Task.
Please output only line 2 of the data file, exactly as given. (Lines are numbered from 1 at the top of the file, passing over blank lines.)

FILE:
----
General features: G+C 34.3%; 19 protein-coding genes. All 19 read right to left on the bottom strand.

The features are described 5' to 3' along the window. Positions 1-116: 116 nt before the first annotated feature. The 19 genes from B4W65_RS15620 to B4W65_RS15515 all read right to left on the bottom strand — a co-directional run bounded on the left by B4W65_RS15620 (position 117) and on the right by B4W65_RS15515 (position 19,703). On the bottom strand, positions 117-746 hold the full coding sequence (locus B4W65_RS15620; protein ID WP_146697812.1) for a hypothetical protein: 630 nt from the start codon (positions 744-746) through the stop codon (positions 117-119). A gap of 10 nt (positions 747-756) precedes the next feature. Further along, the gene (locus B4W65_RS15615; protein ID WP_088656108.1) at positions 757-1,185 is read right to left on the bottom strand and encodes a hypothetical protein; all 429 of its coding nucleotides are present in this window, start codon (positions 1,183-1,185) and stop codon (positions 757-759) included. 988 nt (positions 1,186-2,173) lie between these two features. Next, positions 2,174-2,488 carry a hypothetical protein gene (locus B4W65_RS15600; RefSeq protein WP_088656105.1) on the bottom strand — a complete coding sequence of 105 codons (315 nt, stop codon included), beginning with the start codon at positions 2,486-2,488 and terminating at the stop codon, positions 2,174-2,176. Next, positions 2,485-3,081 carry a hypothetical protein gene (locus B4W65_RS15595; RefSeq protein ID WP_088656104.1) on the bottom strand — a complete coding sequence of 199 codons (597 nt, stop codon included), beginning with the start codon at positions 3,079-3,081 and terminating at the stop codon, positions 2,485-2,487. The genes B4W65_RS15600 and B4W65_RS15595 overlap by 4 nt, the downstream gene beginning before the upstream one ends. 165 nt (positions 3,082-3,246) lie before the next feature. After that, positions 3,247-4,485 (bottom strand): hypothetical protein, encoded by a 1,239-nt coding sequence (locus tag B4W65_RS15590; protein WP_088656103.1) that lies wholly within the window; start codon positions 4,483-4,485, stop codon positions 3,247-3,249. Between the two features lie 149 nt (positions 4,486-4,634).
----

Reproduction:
The features are described 5' to 3' along the window. Positions 1-116: 116 nt before the first annotated feature. The 19 genes from B4W65_RS15620 to B4W65_RS15515 all read right to left on the bottom strand — a co-directional run bounded on the left by B4W65_RS15620 (position 117) and on the right by B4W65_RS15515 (position 19,703). On the bottom strand, positions 117-746 hold the full coding sequence (locus B4W65_RS15620; protein ID WP_146697812.1) for a hypothetical protein: 630 nt from the start codon (positions 744-746) through the stop codon (positions 117-119). A gap of 10 nt (positions 747-756) precedes the next feature. Further along, the gene (locus B4W65_RS15615; protein ID WP_088656108.1) at positions 757-1,185 is read right to left on the bottom strand and encodes a hypothetical protein; all 429 of its coding nucleotides are present in this window, start codon (positions 1,183-1,185) and stop codon (positions 757-759) included. 988 nt (positions 1,186-2,173) lie between these two features. Next, positions 2,174-2,488 carry a hypothetical protein gene (locus B4W65_RS15600; RefSeq protein WP_088656105.1) on the bottom strand — a complete coding sequence of 105 codons (315 nt, stop codon included), beginning with the start codon at positions 2,486-2,488 and terminating at the stop codon, positions 2,174-2,176. Next, positions 2,485-3,081 carry a hypothetical protein gene (locus B4W65_RS15595; RefSeq protein ID WP_088656104.1) on the bottom strand — a complete coding sequence of 199 codons (597 nt, stop codon included), beginning with the start codon at positions 3,079-3,081 and terminating at the stop codon, positions 2,485-2,487. The genes B4W65_RS15600 and B4W65_RS15595 overlap by 4 nt, the downstream gene beginning before the upstream one ends. 165 nt (positions 3,082-3,246) lie before the next feature. After that, positions 3,247-4,485 (bottom strand): hypothetical protein, encoded by a 1,239-nt coding sequence (locus tag B4W65_RS15590; protein WP_088656103.1) that lies wholly within the window; start codon positions 4,483-4,485, stop codon positions 3,247-3,249. Between the two features lie 149 nt (positions 4,486-4,634).